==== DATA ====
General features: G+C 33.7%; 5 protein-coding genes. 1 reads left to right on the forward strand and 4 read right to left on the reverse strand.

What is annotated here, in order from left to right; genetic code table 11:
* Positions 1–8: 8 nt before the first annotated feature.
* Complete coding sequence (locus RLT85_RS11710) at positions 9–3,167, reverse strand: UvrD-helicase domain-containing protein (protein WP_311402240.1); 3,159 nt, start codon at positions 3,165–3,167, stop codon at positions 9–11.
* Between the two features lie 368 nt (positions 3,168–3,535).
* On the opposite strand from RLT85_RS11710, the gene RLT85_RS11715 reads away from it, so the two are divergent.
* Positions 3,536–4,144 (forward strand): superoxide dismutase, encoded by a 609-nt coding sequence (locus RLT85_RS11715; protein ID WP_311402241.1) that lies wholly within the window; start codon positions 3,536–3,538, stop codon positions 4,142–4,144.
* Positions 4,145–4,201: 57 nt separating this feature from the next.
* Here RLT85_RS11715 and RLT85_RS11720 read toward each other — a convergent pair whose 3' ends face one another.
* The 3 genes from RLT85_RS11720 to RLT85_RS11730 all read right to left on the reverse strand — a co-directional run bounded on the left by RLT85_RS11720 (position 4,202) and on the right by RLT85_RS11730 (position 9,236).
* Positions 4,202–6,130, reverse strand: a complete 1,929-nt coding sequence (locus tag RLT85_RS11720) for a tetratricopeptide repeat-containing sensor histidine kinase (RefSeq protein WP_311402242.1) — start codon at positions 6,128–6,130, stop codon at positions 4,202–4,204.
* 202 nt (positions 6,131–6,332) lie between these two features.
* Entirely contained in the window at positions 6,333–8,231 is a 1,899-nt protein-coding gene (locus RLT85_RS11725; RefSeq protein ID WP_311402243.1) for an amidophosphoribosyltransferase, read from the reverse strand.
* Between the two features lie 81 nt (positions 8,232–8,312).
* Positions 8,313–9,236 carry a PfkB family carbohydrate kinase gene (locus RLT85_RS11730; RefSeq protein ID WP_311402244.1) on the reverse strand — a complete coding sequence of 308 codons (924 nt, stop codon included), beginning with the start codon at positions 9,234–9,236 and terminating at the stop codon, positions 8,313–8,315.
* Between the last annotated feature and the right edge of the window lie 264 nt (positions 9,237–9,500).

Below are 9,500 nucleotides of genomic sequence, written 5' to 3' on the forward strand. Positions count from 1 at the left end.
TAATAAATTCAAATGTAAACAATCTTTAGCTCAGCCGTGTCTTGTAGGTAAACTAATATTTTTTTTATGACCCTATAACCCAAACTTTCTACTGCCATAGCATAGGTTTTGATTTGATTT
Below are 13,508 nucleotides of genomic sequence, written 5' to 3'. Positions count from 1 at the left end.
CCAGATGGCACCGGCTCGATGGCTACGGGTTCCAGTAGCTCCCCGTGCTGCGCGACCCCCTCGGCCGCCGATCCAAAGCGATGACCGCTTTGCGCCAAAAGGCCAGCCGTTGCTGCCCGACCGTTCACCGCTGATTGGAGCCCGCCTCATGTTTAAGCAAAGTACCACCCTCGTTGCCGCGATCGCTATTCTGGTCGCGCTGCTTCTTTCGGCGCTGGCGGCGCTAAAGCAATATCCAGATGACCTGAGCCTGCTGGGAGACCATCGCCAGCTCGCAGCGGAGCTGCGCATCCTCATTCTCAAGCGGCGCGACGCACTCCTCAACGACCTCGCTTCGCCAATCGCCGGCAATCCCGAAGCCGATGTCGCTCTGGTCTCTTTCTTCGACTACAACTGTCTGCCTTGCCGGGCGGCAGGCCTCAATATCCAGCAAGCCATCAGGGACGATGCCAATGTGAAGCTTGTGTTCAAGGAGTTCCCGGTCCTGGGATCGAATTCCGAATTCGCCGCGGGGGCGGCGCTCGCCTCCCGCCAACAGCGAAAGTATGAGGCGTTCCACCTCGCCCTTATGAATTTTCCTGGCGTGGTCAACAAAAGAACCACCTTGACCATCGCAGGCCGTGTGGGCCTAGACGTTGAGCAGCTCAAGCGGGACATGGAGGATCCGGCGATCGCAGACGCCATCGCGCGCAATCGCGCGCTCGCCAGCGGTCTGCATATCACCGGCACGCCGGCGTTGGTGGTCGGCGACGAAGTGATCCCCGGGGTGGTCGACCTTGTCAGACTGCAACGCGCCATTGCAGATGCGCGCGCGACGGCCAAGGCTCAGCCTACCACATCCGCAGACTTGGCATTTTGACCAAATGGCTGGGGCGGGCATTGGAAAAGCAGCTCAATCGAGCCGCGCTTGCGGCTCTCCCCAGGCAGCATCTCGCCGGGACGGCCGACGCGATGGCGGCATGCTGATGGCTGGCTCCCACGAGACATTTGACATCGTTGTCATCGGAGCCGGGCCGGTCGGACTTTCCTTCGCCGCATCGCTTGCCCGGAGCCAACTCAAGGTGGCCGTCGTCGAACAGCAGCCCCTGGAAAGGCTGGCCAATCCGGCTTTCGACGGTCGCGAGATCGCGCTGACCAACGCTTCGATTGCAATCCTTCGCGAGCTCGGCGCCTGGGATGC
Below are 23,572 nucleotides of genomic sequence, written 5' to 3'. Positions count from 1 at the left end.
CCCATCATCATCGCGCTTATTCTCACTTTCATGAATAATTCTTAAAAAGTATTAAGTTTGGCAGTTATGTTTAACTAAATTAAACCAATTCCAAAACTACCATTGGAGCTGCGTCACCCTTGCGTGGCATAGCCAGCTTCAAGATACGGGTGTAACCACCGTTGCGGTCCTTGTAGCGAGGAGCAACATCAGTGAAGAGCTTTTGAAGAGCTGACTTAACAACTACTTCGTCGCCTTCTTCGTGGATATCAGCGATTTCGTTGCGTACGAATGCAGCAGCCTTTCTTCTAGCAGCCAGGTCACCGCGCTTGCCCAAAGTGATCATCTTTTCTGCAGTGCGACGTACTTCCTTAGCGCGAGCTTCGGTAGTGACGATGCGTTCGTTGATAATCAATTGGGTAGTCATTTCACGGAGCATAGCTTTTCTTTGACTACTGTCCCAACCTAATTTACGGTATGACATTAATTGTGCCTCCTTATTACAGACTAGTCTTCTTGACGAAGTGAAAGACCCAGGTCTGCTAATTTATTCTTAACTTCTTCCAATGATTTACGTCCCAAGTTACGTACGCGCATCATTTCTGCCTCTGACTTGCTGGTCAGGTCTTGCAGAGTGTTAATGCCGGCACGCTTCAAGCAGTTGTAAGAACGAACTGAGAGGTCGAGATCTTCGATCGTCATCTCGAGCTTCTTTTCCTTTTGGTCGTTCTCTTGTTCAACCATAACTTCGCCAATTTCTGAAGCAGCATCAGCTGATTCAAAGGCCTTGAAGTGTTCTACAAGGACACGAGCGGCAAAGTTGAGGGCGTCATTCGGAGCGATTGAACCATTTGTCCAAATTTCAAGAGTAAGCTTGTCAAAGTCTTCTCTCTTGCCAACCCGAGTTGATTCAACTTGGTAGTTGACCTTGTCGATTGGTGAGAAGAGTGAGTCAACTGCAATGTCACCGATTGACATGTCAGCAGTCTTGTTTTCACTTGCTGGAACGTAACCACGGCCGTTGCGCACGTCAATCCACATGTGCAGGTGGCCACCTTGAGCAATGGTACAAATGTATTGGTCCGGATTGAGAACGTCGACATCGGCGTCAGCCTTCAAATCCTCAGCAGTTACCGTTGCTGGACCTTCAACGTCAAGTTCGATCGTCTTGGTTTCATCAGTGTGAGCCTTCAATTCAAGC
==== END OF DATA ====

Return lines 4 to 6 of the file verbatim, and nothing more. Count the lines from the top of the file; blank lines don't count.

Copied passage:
* Complete coding sequence (locus RLT85_RS11710) at positions 9–3,167, reverse strand: UvrD-helicase domain-containing protein (protein WP_311402240.1); 3,159 nt, start codon at positions 3,165–3,167, stop codon at positions 9–11.
* Between the two features lie 368 nt (positions 3,168–3,535).
* On the opposite strand from RLT85_RS11710, the gene RLT85_RS11715 reads away from it, so the two are divergent.